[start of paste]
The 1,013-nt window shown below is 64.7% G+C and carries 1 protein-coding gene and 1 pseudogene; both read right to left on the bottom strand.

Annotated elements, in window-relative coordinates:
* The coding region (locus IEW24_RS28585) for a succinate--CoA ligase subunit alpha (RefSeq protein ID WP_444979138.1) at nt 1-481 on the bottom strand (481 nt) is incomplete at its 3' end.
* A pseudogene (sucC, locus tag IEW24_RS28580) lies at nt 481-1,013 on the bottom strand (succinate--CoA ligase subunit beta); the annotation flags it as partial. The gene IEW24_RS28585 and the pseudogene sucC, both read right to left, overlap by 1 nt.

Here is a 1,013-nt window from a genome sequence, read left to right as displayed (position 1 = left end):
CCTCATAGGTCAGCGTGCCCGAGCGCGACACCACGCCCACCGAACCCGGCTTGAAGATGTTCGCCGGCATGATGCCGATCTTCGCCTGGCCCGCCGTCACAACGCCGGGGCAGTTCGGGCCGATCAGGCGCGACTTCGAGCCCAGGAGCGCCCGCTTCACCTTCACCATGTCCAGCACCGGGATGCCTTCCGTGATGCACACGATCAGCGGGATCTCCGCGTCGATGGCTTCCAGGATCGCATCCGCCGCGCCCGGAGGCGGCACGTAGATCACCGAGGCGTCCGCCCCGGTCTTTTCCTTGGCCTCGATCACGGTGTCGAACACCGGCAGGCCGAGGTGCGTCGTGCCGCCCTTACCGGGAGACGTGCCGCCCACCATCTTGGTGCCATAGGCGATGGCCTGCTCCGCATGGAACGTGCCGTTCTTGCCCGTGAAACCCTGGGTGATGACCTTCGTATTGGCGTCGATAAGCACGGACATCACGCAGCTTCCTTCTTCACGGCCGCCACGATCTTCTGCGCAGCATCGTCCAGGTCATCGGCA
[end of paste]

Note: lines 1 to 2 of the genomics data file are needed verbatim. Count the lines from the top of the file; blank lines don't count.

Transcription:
The 1,013-nt window shown below is 64.7% G+C and carries 1 protein-coding gene and 1 pseudogene; both read right to left on the bottom strand.

Annotated elements, in window-relative coordinates: